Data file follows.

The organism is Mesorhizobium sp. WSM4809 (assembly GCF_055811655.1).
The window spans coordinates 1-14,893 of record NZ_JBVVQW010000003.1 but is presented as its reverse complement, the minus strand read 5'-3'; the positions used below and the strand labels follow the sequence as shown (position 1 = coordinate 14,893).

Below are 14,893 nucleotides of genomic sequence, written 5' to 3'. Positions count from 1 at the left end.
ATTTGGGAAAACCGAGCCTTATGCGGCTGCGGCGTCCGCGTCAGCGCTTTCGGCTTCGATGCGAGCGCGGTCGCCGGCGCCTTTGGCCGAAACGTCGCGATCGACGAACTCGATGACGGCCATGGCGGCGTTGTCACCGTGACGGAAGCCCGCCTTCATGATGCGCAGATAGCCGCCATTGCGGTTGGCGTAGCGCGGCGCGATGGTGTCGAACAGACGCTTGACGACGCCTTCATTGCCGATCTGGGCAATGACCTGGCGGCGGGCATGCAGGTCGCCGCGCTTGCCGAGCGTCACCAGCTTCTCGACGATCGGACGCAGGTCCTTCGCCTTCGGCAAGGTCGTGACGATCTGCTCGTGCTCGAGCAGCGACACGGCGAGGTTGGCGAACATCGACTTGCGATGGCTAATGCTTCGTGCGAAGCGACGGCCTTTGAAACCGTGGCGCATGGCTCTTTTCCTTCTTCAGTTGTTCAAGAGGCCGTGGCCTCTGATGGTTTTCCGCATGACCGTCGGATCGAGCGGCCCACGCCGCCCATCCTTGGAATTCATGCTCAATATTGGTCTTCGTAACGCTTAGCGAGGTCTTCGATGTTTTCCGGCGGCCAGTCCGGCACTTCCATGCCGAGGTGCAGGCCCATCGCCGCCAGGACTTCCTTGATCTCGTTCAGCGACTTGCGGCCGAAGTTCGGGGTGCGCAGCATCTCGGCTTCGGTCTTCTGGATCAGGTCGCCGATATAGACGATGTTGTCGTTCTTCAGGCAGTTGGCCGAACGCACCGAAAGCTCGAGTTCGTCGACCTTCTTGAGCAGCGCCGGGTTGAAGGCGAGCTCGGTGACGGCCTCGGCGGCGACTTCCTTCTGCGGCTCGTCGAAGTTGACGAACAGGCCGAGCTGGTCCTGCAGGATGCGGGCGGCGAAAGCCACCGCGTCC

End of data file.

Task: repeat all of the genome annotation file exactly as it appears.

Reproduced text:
The organism is Mesorhizobium sp. WSM4809 (assembly GCF_055811655.1).
The window spans coordinates 1-14,893 of record NZ_JBVVQW010000003.1 but is presented as its reverse complement, the minus strand read 5'-3'; the positions used below and the strand labels follow the sequence as shown (position 1 = coordinate 14,893).

Below are 14,893 nucleotides of genomic sequence, written 5' to 3'. Positions count from 1 at the left end.
ATTTGGGAAAACCGAGCCTTATGCGGCTGCGGCGTCCGCGTCAGCGCTTTCGGCTTCGATGCGAGCGCGGTCGCCGGCGCCTTTGGCCGAAACGTCGCGATCGACGAACTCGATGACGGCCATGGCGGCGTTGTCACCGTGACGGAAGCCCGCCTTCATGATGCGCAGATAGCCGCCATTGCGGTTGGCGTAGCGCGGCGCGATGGTGTCGAACAGACGCTTGACGACGCCTTCATTGCCGATCTGGGCAATGACCTGGCGGCGGGCATGCAGGTCGCCGCGCTTGCCGAGCGTCACCAGCTTCTCGACGATCGGACGCAGGTCCTTCGCCTTCGGCAAGGTCGTGACGATCTGCTCGTGCTCGAGCAGCGACACGGCGAGGTTGGCGAACATCGACTTGCGATGGCTAATGCTTCGTGCGAAGCGACGGCCTTTGAAACCGTGGCGCATGGCTCTTTTCCTTCTTCAGTTGTTCAAGAGGCCGTGGCCTCTGATGGTTTTCCGCATGACCGTCGGATCGAGCGGCCCACGCCGCCCATCCTTGGAATTCATGCTCAATATTGGTCTTCGTAACGCTTAGCGAGGTCTTCGATGTTTTCCGGCGGCCAGTCCGGCACTTCCATGCCGAGGTGCAGGCCCATCGCCGCCAGGACTTCCTTGATCTCGTTCAGCGACTTGCGGCCGAAGTTCGGGGTGCGCAGCATCTCGGCTTCGGTCTTCTGGATCAGGTCGCCGATATAGACGATGTTGTCGTTCTTCAGGCAGTTGGCCGAACGCACCGAAAGCTCGAGTTCGTCGACCTTCTTGAGCAGCGCCGGGTTGAAGGCGAGCTCGGTGACGGCCTCGGCGGCGACTTCCTTCTGCGGCTCGTCGAAGTTGACGAACAGGCCGAGCTGGTCCTGCAGGATGCGGGCGGCGAAAGCCACCGCGTCC